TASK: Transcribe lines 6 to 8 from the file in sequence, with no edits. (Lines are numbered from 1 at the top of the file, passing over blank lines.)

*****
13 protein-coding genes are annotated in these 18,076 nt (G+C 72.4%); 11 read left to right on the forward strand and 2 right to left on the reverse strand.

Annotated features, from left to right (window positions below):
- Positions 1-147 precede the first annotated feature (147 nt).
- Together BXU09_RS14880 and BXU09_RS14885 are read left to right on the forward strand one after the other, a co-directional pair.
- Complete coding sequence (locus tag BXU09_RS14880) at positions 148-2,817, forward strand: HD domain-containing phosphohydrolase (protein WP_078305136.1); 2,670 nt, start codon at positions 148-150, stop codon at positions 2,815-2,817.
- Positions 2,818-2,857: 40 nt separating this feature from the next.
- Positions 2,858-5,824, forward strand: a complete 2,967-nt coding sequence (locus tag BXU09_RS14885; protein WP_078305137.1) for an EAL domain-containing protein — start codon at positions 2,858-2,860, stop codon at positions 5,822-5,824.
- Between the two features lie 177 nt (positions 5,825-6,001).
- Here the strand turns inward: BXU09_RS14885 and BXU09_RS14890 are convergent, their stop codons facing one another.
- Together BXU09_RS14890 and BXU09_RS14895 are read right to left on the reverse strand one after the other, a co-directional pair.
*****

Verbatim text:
- Positions 2,818-2,857: 40 nt separating this feature from the next.
- Positions 2,858-5,824, forward strand: a complete 2,967-nt coding sequence (locus tag BXU09_RS14885; protein WP_078305137.1) for an EAL domain-containing protein — start codon at positions 2,858-2,860, stop codon at positions 5,822-5,824.
- Between the two features lie 177 nt (positions 5,825-6,001).